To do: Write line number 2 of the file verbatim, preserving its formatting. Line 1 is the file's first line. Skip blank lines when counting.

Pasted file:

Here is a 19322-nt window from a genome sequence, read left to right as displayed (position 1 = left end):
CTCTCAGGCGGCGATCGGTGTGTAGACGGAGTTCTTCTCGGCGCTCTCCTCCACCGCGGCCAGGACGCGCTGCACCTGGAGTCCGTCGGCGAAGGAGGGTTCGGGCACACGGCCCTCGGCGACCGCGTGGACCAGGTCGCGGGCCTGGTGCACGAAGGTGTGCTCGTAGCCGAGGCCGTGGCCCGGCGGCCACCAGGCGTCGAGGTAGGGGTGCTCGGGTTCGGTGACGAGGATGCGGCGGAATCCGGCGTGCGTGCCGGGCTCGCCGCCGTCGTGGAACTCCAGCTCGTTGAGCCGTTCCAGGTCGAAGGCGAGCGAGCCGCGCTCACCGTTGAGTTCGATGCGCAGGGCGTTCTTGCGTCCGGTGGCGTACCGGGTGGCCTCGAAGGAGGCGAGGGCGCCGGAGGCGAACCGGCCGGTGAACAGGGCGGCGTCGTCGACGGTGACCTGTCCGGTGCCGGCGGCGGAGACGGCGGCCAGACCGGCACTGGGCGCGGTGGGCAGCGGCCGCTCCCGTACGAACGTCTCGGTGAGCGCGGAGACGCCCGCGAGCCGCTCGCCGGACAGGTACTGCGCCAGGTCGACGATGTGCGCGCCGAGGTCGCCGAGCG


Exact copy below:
CTCTCAGGCGGCGATCGGTGTGTAGACGGAGTTCTTCTCGGCGCTCTCCTCCACCGCGGCCAGGACGCGCTGCACCTGGAGTCCGTCGGCGAAGGAGGGTTCGGGCACACGGCCCTCGGCGACCGCGTGGACCAGGTCGCGGGCCTGGTGCACGAAGGTGTGCTCGTAGCCGAGGCCGTGGCCCGGCGGCCACCAGGCGTCGAGGTAGGGGTGCTCGGGTTCGGTGACGAGGATGCGGCGGAATCCGGCGTGCGTGCCGGGCTCGCCGCCGTCGTGGAACTCCAGCTCGTTGAGCCGTTCCAGGTCGAAGGCGAGCGAGCCGCGCTCACCGTTGAGTTCGATGCGCAGGGCGTTCTTGCGTCCGGTGGCGTACCGGGTGGCCTCGAAGGAGGCGAGGGCGCCGGAGGCGAACCGGCCGGTGAACAGGGCGGCGTCGTCGACGGTGACCTGTCCGGTGCCGGCGGCGGAGACGGCGGCCAGACCGGCACTGGGCGCGGTGGGCAGCGGCCGCTCCCGTACGAACGTCTCGGTGAGCGCGGAGACGCCCGCGAGCCGCTCGCCGGACAGGTACTGCGCCAGGTCGACGATGTGCGCGCCGAGGTCGCCGAGCG